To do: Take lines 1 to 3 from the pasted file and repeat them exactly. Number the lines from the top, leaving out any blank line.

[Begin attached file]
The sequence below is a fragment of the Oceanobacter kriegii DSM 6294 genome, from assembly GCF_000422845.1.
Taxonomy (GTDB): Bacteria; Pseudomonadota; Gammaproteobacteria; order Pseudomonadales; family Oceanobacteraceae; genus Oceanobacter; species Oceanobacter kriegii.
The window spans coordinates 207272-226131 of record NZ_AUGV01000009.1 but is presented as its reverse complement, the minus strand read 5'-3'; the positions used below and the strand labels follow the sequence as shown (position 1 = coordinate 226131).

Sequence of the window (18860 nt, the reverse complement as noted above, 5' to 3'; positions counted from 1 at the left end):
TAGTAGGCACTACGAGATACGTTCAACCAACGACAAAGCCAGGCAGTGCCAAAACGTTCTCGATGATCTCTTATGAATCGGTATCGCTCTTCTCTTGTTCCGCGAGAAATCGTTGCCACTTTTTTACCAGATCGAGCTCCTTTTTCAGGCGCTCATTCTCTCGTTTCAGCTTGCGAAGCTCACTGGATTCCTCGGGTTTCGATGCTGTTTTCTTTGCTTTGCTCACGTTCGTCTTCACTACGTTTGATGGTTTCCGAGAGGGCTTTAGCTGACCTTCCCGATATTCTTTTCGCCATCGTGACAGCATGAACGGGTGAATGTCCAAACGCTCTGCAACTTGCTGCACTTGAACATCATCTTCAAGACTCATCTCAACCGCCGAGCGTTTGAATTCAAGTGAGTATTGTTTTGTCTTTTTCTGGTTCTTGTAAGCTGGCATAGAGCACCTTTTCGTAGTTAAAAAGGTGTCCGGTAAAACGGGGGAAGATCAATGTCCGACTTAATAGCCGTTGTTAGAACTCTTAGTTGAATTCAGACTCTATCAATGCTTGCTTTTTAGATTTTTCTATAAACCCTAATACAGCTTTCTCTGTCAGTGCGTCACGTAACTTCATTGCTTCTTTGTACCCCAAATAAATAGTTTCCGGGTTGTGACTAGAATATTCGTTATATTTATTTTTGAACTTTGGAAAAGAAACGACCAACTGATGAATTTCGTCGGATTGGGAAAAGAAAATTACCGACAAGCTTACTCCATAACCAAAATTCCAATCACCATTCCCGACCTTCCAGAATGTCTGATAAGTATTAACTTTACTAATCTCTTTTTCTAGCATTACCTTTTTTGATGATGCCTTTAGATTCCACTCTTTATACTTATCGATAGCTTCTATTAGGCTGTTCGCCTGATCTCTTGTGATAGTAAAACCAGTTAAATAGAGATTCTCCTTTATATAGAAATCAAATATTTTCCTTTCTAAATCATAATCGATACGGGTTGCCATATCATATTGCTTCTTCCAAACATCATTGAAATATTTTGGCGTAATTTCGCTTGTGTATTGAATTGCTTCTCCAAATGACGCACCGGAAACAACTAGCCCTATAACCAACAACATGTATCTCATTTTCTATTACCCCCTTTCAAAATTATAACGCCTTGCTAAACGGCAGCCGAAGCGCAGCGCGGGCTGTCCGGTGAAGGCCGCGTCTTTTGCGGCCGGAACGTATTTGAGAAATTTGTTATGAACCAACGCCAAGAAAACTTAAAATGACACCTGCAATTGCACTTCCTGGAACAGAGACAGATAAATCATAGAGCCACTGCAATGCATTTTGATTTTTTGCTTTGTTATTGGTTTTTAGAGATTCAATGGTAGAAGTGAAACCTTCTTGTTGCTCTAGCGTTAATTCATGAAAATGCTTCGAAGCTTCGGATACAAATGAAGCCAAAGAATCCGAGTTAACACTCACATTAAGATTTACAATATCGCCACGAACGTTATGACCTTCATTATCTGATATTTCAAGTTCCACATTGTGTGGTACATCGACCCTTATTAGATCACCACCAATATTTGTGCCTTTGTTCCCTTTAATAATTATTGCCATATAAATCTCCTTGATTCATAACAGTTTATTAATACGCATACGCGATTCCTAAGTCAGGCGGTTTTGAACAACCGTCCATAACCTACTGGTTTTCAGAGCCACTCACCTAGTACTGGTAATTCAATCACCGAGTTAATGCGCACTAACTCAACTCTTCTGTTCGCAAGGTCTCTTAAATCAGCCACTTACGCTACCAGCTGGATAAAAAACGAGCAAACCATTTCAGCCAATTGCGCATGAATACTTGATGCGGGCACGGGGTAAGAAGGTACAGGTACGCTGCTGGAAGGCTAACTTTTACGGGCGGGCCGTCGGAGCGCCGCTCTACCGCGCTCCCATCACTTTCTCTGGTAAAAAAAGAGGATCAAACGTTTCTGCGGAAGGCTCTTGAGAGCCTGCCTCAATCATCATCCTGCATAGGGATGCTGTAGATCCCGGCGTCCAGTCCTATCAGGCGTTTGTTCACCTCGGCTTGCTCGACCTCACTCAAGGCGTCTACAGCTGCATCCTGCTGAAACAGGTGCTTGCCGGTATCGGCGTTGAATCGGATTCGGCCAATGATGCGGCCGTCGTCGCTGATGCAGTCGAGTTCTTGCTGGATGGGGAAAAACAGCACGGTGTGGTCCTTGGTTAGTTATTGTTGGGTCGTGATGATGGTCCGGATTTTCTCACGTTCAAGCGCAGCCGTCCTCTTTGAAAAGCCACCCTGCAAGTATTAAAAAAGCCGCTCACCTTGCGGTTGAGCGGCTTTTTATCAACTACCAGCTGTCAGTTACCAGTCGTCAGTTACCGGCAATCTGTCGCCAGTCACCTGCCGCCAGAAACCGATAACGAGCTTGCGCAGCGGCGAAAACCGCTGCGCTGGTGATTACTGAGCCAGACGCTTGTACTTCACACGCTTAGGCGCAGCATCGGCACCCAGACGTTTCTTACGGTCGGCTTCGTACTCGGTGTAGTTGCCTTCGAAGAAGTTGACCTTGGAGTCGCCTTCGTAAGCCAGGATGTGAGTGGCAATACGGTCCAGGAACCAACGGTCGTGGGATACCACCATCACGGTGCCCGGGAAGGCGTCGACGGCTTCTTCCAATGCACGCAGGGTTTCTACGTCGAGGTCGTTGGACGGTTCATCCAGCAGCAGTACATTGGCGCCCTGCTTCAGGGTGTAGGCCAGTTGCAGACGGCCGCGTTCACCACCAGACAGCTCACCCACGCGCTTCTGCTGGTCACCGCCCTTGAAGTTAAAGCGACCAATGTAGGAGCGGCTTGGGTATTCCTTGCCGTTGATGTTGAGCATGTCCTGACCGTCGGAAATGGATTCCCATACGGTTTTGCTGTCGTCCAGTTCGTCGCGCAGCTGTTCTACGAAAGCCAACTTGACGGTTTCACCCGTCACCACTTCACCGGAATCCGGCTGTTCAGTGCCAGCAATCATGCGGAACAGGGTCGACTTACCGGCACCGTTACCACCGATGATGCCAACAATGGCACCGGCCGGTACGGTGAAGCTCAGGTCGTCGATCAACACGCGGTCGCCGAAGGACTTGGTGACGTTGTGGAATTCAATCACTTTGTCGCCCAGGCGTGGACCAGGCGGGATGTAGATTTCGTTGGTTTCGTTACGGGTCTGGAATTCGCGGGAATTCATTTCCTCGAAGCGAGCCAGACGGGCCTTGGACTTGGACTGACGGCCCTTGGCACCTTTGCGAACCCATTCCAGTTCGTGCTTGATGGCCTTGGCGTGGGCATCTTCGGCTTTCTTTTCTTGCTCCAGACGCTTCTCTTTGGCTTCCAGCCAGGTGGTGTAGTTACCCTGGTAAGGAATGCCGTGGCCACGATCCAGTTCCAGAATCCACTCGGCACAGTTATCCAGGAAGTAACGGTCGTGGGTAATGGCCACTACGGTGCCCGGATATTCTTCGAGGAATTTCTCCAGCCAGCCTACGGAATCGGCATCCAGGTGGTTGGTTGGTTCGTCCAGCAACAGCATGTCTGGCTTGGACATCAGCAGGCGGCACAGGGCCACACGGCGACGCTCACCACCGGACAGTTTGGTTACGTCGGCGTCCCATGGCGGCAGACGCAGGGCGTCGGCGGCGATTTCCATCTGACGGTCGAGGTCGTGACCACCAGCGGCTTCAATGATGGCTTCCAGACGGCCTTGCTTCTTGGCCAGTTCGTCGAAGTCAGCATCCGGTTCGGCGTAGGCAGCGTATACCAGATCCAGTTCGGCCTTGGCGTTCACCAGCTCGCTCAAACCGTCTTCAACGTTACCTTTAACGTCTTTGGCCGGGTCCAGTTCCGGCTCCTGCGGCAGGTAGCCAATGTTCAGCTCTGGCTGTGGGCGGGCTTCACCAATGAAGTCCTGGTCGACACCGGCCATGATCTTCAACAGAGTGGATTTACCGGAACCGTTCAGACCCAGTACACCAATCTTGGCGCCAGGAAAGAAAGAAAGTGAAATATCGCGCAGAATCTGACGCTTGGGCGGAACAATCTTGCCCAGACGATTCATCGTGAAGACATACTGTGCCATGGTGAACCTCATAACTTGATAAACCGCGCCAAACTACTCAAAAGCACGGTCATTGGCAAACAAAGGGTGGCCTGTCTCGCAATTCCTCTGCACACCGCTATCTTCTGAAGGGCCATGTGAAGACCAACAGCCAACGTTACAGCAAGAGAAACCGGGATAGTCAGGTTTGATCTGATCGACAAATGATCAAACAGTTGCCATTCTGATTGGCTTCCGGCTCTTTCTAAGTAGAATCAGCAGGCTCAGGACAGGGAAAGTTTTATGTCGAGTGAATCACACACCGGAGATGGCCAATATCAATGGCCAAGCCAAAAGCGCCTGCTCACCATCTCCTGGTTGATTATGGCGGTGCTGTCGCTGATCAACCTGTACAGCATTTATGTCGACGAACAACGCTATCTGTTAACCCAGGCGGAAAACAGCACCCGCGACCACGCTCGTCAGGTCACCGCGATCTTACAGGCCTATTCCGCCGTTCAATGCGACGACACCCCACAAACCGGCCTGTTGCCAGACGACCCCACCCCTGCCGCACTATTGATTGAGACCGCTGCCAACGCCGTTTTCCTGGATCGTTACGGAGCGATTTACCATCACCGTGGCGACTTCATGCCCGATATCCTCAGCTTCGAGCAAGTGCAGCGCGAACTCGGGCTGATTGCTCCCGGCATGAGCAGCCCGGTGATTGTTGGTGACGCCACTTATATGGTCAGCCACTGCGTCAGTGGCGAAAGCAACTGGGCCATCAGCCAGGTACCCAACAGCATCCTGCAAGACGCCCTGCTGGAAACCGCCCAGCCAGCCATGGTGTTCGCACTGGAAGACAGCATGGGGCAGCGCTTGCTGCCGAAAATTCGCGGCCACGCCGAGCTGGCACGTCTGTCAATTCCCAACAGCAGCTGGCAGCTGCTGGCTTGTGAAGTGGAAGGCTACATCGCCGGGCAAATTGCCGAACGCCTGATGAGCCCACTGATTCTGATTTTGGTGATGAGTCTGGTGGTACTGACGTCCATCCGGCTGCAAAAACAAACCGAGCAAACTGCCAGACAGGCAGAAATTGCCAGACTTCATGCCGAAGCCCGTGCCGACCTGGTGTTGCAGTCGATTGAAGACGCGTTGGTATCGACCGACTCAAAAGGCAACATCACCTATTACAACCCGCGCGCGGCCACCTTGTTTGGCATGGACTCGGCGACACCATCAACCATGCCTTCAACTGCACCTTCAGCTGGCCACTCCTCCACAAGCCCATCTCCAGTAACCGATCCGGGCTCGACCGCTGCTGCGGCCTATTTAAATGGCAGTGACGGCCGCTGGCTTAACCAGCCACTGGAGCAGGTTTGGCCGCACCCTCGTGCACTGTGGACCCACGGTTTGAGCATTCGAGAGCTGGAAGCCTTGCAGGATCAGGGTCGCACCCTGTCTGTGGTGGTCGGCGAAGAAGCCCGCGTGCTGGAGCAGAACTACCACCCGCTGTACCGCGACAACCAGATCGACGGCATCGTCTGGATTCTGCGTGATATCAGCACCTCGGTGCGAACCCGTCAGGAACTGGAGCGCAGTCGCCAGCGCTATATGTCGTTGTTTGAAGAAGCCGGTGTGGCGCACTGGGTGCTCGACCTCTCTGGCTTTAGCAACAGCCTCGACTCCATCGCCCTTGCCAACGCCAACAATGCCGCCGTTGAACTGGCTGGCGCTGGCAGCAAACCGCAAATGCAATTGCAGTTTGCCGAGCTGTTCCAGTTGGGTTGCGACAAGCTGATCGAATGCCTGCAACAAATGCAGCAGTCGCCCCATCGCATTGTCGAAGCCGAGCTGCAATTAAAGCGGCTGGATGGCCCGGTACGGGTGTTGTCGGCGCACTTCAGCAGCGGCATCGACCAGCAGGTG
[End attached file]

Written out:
The sequence below is a fragment of the Oceanobacter kriegii DSM 6294 genome, from assembly GCF_000422845.1.
Taxonomy (GTDB): Bacteria; Pseudomonadota; Gammaproteobacteria; order Pseudomonadales; family Oceanobacteraceae; genus Oceanobacter; species Oceanobacter kriegii.
The window spans coordinates 207272-226131 of record NZ_AUGV01000009.1 but is presented as its reverse complement, the minus strand read 5'-3'; the positions used below and the strand labels follow the sequence as shown (position 1 = coordinate 226131).